The most credulous aspect of UUEAS’s clamping down on free speech is that the reps seem to believe that the student body are easily brainwashed and cannot think for themselves. The Union imagines that exposure to the Sun, the Daily Star or Robin Thicke is like feeding a mogwai after midnight: men instantly metamorphose into rapists who hunt the vulnerable women reduced to tears after hearing the chorus of ‘Blurred Lines’ or seeing why ‘Kate, 20, from Birmingham’ sometimes has back ache. Surely, if that were the case, rape on campus would have dropped since the boycott of the newspapers or spiked because Thicke’s song wasn’t banned. I’m sure it won’t surprise you that humans are not robots brainwashed by the media and that they can actually think for themselves, which is why no statistics have been published anywhere to reinforce the Union’s stance.
This surrendering of critical faculties is not solely the domain of those students clinging to power in the union of my alma mater. It is a problem with the regressive Left and is only most obvious in universities because they have managed to achieve power there. Pick another university, any university, and you will find an example. At Warwick University, last week, the Warwick Atheists, Secularists and Humanists’ Society invited Maryam Namazie to speak at one of their meetings. Namazie is a human-rights activist who fled Iran with her family during Khomeini’s Islamist revolution; she subsequently renounced Islam and now works for the Council of Ex-Muslims of Britain and several other secular organisations. Unsurprisingly, the students’ union at Warwick banned her on the grounds that her appearance would ‘incite hatred’ of the university’s Muslim students. The union only backtracked after Namazie found support in the media and on Twitter. They said she could attend pending a review, and shortly afterward said no review was necessary. Namazie proved that small victories can be won, but they will remain small because of the opposition’s desire to curb free speech for PC.
On 26 September, in Copenhagen, Denmark, just a few days before ‘sombrero-gate’ flared up, there was a conference to commemorate 10 years since the Jyllands-Posten Muhammad cartoons controversy. Douglas Murray, a journalist and Associate Director of the Henry Jackson Society, a bi-partisan think-tank based in London, made a speech which he concluded by saying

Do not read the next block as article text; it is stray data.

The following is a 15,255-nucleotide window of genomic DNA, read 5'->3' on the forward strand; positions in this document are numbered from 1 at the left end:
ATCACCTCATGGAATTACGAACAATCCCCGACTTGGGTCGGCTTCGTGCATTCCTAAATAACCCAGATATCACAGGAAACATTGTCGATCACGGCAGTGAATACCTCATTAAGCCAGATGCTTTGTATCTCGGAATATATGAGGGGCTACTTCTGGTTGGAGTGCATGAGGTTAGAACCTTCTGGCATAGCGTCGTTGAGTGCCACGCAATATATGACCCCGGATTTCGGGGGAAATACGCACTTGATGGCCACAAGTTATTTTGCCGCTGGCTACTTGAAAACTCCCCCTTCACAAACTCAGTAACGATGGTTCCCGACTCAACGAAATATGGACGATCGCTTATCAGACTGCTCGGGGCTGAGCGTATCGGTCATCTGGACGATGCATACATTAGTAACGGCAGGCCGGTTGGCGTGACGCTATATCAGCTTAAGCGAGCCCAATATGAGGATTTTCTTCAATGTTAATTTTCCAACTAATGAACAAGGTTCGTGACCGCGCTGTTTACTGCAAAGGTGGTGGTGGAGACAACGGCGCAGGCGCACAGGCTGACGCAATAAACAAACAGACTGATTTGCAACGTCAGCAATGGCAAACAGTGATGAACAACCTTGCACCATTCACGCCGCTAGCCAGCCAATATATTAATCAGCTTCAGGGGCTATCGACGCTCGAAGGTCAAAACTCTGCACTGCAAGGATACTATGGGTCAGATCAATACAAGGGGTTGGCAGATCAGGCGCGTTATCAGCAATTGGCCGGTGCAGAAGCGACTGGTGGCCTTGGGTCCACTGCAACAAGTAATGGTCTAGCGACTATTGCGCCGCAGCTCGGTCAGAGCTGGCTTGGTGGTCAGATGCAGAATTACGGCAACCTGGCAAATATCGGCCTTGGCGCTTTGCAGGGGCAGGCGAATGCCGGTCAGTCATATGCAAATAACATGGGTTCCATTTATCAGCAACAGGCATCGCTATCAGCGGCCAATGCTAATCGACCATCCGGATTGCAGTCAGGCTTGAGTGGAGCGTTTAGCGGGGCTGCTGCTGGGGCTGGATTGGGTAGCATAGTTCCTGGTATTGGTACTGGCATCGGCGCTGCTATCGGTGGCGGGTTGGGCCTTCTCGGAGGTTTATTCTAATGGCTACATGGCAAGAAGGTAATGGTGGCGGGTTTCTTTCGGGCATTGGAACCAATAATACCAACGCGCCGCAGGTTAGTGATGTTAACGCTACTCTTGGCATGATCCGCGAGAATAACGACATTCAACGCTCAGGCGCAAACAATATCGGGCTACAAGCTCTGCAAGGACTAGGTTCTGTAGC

Freedom never was a very popular idea. If you look back at history, at almost any phase – not just the mid-20th century which is all anyone seems to know about these days – but almost any period in history: most people weren’t bothered particularly about freedom. They wanted security, and they wanted safety, and they wanted a comfortable and an easy life, and they wanted to be cosy. Freedom of speech was only ever defended by a few people. Just as freedom in general was only ever defended by a few people, but maybe it only ever needed a few people.
Maybe it did, but it could always do with a few more. The Union at UEA are not the most prolific censors in the UK, but as they stand against free speech they should be opposed. A few days before the sombreros were confiscated, the T-Shirt Party, another Union event, was held. Each student was given a t-shirt to decorate in their own time however they liked. A few had written ‘YES MEANS ANAL AND NO MEANS YES’ on theirs, so Union officials forced them to change before they could enter. Making them change was wrong, and I defend the students’ right to express themselves. Nobody should feel ashamed because of what they decided to wear. Sound familiar? It should do, as this is what is said – rightly – in riposte when bigots complain about women wearing almost anything, from nothing to a niqab. The right to wear a t-shirt with crass slogans on it is as fundamental to freedom of expression as the right to wear a bikini. Defend both. If you need another example: defend the right of a Jew to wear a yarmulke, but also defend the right of a neo-Nazi to wear a swastika. The regressive-Left don’t understand that freedom of speech is universal. They want to choose who gets to have it and who does not. But if it isn’t universal it ceases to be freedom. I’ve chosen to sound like a broken record on this subject because so many people don’t get it. Being one of the few is an honour.